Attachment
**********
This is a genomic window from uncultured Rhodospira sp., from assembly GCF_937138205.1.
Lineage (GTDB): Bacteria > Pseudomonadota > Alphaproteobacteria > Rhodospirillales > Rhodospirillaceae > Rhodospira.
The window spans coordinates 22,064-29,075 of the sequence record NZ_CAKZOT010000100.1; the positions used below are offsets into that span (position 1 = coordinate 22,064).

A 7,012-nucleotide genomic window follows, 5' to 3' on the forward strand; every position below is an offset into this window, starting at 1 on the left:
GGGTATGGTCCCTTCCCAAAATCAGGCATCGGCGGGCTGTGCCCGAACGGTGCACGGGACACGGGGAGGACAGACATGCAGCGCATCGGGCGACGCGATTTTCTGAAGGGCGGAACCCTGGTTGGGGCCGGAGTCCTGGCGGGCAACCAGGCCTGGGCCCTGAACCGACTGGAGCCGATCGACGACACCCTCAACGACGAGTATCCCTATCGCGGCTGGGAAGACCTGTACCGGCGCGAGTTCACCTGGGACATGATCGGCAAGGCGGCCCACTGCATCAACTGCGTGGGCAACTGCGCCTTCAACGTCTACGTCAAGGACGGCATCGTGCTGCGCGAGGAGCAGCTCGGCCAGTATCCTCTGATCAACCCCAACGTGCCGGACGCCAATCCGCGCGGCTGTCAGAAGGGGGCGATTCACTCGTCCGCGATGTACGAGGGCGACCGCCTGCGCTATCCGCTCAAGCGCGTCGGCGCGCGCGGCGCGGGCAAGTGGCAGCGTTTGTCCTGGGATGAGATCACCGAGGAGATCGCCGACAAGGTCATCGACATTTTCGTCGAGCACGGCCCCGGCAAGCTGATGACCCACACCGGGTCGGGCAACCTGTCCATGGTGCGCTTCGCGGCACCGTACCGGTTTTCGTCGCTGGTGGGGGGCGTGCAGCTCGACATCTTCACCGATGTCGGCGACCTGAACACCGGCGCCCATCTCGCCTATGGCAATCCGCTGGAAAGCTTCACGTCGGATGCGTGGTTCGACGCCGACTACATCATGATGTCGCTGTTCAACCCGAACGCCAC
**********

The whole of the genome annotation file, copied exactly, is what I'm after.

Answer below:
This is a genomic window from uncultured Rhodospira sp., from assembly GCF_937138205.1.
Lineage (GTDB): Bacteria > Pseudomonadota > Alphaproteobacteria > Rhodospirillales > Rhodospirillaceae > Rhodospira.
The window spans coordinates 22,064-29,075 of the sequence record NZ_CAKZOT010000100.1; the positions used below are offsets into that span (position 1 = coordinate 22,064).

A 7,012-nucleotide genomic window follows, 5' to 3' on the forward strand; every position below is an offset into this window, starting at 1 on the left:
GGGTATGGTCCCTTCCCAAAATCAGGCATCGGCGGGCTGTGCCCGAACGGTGCACGGGACACGGGGAGGACAGACATGCAGCGCATCGGGCGACGCGATTTTCTGAAGGGCGGAACCCTGGTTGGGGCCGGAGTCCTGGCGGGCAACCAGGCCTGGGCCCTGAACCGACTGGAGCCGATCGACGACACCCTCAACGACGAGTATCCCTATCGCGGCTGGGAAGACCTGTACCGGCGCGAGTTCACCTGGGACATGATCGGCAAGGCGGCCCACTGCATCAACTGCGTGGGCAACTGCGCCTTCAACGTCTACGTCAAGGACGGCATCGTGCTGCGCGAGGAGCAGCTCGGCCAGTATCCTCTGATCAACCCCAACGTGCCGGACGCCAATCCGCGCGGCTGTCAGAAGGGGGCGATTCACTCGTCCGCGATGTACGAGGGCGACCGCCTGCGCTATCCGCTCAAGCGCGTCGGCGCGCGCGGCGCGGGCAAGTGGCAGCGTTTGTCCTGGGATGAGATCACCGAGGAGATCGCCGACAAGGTCATCGACATTTTCGTCGAGCACGGCCCCGGCAAGCTGATGACCCACACCGGGTCGGGCAACCTGTCCATGGTGCGCTTCGCGGCACCGTACCGGTTTTCGTCGCTGGTGGGGGGCGTGCAGCTCGACATCTTCACCGATGTCGGCGACCTGAACACCGGCGCCCATCTCGCCTATGGCAATCCGCTGGAAAGCTTCACGTCGGATGCGTGGTTCGACGCCGACTACATCATGATGTCGCTGTTCAACCCGAACGCCAC